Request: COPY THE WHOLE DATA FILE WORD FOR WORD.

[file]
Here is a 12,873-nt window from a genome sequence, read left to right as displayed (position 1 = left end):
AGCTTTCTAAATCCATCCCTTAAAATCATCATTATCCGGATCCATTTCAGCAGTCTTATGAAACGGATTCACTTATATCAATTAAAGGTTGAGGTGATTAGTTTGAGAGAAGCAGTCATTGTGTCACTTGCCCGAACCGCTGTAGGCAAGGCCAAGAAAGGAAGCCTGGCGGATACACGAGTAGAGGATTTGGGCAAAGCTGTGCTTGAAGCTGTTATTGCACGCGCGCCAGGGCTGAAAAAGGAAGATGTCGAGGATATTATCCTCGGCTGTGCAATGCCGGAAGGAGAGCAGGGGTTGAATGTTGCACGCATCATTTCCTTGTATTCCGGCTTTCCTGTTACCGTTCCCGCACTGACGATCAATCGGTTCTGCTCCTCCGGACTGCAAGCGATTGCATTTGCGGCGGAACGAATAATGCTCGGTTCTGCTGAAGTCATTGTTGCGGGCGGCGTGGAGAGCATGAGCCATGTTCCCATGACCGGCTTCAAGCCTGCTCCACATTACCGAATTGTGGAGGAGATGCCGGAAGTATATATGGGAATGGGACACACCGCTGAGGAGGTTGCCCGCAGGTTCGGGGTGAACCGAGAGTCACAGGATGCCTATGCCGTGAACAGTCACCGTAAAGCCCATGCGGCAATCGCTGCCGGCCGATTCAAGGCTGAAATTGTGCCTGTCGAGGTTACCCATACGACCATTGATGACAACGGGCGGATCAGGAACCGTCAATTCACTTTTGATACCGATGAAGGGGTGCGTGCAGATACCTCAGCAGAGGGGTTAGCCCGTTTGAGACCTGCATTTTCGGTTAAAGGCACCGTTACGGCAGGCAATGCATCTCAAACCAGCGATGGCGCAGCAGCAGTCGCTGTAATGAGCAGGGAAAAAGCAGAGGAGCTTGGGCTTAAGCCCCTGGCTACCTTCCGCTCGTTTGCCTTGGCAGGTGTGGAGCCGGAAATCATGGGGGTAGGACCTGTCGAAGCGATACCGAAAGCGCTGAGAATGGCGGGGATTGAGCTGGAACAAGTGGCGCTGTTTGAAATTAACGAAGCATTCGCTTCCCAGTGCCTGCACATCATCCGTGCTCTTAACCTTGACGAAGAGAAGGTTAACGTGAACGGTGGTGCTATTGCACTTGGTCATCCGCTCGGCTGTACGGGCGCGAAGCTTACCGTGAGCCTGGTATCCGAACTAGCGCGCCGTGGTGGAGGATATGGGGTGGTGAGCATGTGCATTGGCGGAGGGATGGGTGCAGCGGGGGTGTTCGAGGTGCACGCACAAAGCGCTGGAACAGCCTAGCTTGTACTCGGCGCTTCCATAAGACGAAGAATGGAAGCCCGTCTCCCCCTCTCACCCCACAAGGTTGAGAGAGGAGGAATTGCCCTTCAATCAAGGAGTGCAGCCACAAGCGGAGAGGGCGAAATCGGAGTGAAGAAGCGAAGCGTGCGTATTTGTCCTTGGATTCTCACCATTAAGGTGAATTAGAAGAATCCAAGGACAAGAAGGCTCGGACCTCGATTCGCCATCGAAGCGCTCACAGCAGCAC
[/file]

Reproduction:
Here is a 12,873-nt window from a genome sequence, read left to right as displayed (position 1 = left end):
AGCTTTCTAAATCCATCCCTTAAAATCATCATTATCCGGATCCATTTCAGCAGTCTTATGAAACGGATTCACTTATATCAATTAAAGGTTGAGGTGATTAGTTTGAGAGAAGCAGTCATTGTGTCACTTGCCCGAACCGCTGTAGGCAAGGCCAAGAAAGGAAGCCTGGCGGATACACGAGTAGAGGATTTGGGCAAAGCTGTGCTTGAAGCTGTTATTGCACGCGCGCCAGGGCTGAAAAAGGAAGATGTCGAGGATATTATCCTCGGCTGTGCAATGCCGGAAGGAGAGCAGGGGTTGAATGTTGCACGCATCATTTCCTTGTATTCCGGCTTTCCTGTTACCGTTCCCGCACTGACGATCAATCGGTTCTGCTCCTCCGGACTGCAAGCGATTGCATTTGCGGCGGAACGAATAATGCTCGGTTCTGCTGAAGTCATTGTTGCGGGCGGCGTGGAGAGCATGAGCCATGTTCCCATGACCGGCTTCAAGCCTGCTCCACATTACCGAATTGTGGAGGAGATGCCGGAAGTATATATGGGAATGGGACACACCGCTGAGGAGGTTGCCCGCAGGTTCGGGGTGAACCGAGAGTCACAGGATGCCTATGCCGTGAACAGTCACCGTAAAGCCCATGCGGCAATCGCTGCCGGCCGATTCAAGGCTGAAATTGTGCCTGTCGAGGTTACCCATACGACCATTGATGACAACGGGCGGATCAGGAACCGTCAATTCACTTTTGATACCGATGAAGGGGTGCGTGCAGATACCTCAGCAGAGGGGTTAGCCCGTTTGAGACCTGCATTTTCGGTTAAAGGCACCGTTACGGCAGGCAATGCATCTCAAACCAGCGATGGCGCAGCAGCAGTCGCTGTAATGAGCAGGGAAAAAGCAGAGGAGCTTGGGCTTAAGCCCCTGGCTACCTTCCGCTCGTTTGCCTTGGCAGGTGTGGAGCCGGAAATCATGGGGGTAGGACCTGTCGAAGCGATACCGAAAGCGCTGAGAATGGCGGGGATTGAGCTGGAACAAGTGGCGCTGTTTGAAATTAACGAAGCATTCGCTTCCCAGTGCCTGCACATCATCCGTGCTCTTAACCTTGACGAAGAGAAGGTTAACGTGAACGGTGGTGCTATTGCACTTGGTCATCCGCTCGGCTGTACGGGCGCGAAGCTTACCGTGAGCCTGGTATCCGAACTAGCGCGCCGTGGTGGAGGATATGGGGTGGTGAGCATGTGCATTGGCGGAGGGATGGGTGCAGCGGGGGTGTTCGAGGTGCACGCACAAAGCGCTGGAACAGCCTAGCTTGTACTCGGCGCTTCCATAAGACGAAGAATGGAAGCCCGTCTCCCCCTCTCACCCCACAAGGTTGAGAGAGGAGGAATTGCCCTTCAATCAAGGAGTGCAGCCACAAGCGGAGAGGGCGAAATCGGAGTGAAGAAGCGAAGCGTGCGTATTTGTCCTTGGATTCTCACCATTAAGGTGAATTAGAAGAATCCAAGGACAAGAAGGCTCGGACCTCGATTCGCCATCGAAGCGCTCACAGCAGCAC